Steak Tartare

"Tartare is a popular item on many menus today, whether it be steak, tuna or vegetarian, such as roasted beet," says Shane Cash, executive chef of Rat's Restaurant in Hamilton. "The key to success with this dish is simplicity, freshness and quality of ingredients."

"Here is a little history about tartare," Cash continues. "A popular legend is that the dish is named after the nomadic Tatar people of the Central Asian steppes who ate raw meat as they rode their horses because they did not have time to stop and cook. A variation of this story is that the meat was kept under the horse’s saddles to be tenderized by the day’s riding. It was first served in French restaurants early in the 20th century. What is now generally known as "steak tartare" was then called steak à l’Americaine. Steak tartare was a variation on that dish; the 1921 edition of Escoffier’s Le Guide Culinaire defines it as steak à l’Americaine made without egg yolk, served with tartar sauce on the side.

"At Rats, we serve steak tartare and it has become a favorite of those who enjoy tartare. The key to our tartare is precise, even, small diced angus beef filet mignon. I feel that using this type of beef and cut creates a wonderful texture and flavor."

Serves:
Four

Ingredients:

12 oz – small diced center cut choice angus filet mignon

3 teaspoons – fine minced shallots, by hand

3 teaspoons – minced capers, by hand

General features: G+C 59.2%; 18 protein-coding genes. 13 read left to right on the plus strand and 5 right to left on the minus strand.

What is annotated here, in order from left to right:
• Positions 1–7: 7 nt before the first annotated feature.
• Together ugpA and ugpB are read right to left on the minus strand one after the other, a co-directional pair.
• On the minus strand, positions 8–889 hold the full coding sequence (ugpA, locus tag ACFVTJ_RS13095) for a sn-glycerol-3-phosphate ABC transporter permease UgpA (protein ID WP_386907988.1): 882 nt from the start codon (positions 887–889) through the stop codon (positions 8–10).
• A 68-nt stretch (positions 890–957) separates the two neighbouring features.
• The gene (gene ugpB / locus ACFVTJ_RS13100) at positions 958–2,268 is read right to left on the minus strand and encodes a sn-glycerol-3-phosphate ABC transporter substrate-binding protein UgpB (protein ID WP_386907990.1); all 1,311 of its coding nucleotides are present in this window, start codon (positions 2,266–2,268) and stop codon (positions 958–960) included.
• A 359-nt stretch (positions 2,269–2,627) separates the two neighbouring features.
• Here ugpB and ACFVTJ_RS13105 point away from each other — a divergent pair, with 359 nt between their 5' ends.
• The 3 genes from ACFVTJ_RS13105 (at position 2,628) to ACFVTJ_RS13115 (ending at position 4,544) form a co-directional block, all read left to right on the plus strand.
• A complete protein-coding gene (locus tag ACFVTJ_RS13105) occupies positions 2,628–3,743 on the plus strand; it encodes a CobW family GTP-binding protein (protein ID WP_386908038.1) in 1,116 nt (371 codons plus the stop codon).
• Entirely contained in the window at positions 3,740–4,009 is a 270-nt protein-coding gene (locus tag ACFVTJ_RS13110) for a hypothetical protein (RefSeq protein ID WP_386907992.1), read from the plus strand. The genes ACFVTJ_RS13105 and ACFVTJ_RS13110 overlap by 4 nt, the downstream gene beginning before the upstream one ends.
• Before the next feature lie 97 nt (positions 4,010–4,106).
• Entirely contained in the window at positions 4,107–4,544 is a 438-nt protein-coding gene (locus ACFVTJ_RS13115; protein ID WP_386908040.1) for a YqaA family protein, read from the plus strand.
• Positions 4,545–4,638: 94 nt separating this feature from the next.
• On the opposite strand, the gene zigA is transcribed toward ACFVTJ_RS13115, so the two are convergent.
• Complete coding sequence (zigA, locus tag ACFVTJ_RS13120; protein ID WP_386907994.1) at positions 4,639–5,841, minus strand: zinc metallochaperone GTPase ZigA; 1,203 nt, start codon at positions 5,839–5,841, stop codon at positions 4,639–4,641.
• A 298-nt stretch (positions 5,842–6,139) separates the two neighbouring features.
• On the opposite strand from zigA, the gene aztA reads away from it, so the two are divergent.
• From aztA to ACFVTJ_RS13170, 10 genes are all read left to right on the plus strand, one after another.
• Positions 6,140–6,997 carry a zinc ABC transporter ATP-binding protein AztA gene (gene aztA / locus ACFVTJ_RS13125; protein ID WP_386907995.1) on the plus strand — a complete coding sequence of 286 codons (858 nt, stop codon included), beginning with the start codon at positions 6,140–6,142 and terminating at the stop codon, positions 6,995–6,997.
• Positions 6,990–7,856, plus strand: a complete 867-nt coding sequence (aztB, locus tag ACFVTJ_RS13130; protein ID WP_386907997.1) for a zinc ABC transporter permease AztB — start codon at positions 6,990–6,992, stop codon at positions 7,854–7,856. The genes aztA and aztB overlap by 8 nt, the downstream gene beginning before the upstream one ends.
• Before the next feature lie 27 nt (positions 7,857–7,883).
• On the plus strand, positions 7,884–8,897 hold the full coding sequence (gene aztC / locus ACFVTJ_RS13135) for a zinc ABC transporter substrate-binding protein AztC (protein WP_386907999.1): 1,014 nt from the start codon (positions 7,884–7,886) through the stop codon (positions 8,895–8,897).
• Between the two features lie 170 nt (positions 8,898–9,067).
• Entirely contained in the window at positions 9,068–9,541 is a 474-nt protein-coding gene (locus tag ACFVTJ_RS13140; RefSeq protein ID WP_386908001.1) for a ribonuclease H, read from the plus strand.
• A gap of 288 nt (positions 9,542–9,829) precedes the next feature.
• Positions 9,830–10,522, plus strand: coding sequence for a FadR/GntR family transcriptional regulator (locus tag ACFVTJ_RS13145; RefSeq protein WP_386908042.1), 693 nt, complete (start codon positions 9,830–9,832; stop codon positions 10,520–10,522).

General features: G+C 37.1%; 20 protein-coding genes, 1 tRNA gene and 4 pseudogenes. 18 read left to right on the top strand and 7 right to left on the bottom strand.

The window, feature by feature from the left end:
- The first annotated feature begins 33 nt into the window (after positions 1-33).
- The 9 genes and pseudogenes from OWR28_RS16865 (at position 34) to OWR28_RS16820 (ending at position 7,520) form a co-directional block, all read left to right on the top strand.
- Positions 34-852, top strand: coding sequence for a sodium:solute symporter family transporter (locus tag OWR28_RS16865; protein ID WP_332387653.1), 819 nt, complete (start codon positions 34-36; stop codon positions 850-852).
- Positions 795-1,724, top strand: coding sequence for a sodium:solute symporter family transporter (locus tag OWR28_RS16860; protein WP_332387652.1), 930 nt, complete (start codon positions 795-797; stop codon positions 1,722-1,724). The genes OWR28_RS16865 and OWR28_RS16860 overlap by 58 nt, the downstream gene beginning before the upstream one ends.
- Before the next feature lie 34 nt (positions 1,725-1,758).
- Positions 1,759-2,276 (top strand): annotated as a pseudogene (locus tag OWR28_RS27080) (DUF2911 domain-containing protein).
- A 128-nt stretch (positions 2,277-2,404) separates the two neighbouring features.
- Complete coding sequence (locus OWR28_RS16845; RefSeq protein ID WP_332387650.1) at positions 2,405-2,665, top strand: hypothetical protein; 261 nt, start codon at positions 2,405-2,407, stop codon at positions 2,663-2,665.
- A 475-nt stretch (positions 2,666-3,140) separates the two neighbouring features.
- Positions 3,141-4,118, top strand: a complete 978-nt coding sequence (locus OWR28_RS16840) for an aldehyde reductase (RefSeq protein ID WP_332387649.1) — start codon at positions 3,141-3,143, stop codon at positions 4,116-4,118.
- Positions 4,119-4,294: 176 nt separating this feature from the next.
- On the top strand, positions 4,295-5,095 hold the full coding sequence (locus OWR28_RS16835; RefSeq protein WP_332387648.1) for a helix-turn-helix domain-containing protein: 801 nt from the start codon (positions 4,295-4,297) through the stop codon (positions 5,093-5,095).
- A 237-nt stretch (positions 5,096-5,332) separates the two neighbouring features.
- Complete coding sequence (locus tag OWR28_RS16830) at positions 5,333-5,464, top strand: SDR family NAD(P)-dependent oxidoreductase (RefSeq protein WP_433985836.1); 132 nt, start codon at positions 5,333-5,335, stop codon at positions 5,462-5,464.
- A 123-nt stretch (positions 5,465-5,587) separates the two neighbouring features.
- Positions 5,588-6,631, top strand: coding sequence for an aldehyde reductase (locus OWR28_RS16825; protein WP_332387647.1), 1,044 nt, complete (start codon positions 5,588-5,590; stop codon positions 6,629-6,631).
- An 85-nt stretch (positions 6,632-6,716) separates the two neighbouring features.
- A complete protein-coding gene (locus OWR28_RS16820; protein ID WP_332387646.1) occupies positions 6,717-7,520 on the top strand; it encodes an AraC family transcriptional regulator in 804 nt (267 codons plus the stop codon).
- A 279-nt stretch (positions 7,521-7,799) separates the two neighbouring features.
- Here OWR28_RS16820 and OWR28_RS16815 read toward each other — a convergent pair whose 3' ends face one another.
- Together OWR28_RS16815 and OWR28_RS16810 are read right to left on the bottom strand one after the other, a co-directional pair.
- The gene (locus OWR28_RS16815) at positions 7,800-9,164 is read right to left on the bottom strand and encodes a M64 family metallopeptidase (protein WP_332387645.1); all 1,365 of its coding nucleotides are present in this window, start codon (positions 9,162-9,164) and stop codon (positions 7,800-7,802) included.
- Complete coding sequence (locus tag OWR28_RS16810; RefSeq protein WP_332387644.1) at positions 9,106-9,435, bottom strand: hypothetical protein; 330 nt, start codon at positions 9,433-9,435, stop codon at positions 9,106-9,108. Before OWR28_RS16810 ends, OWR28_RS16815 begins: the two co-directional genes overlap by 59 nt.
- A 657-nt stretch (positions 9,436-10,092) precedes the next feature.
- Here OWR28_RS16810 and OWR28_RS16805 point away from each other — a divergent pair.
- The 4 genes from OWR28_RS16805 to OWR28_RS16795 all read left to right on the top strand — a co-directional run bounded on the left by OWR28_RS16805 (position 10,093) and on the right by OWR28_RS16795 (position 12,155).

3 teaspoons – fine chopped chives, by hand

2 teaspoons – dijon mustard

1 teaspoon – worcestershire sauce

1/2 teaspoon – tabasco sauce

3 each – regular egg yolks

2 teaspoons – extra virgin olive oil

salt and pepper – to taste

12 pcs – toasted sliced french baguette

4 each – quail egg yolks for garnish – can be found at gourmet grocery store

1 cup  – micro greens or petite herbs of your choice for garnish

dash – finishing sea salt, optional

Method:

In a mixing bowl, mix the small diced beef, shallots, capers, chives, dijon mustard, worcestershire, tabasco, regular egg yolks, olive oil and season with salt and pepper. Using a small ring mold (2 to 3 inches), arange the tartare on the center four plates evenly. Place 1 quail egg yolk on each of portion of tartare. Arrange 3 toasted baguette slices next to the tartare and place the micro greens next to the baguette slices. Sprinkle a little finishing sea salt on top of the tartare.

Click here to leave a comment
Read more Eat & Drink articles.

By submitting comments you grant permission for all or part of those comments to appear in the print edition of New Jersey Monthly.

Required
Required not shown
Required not shown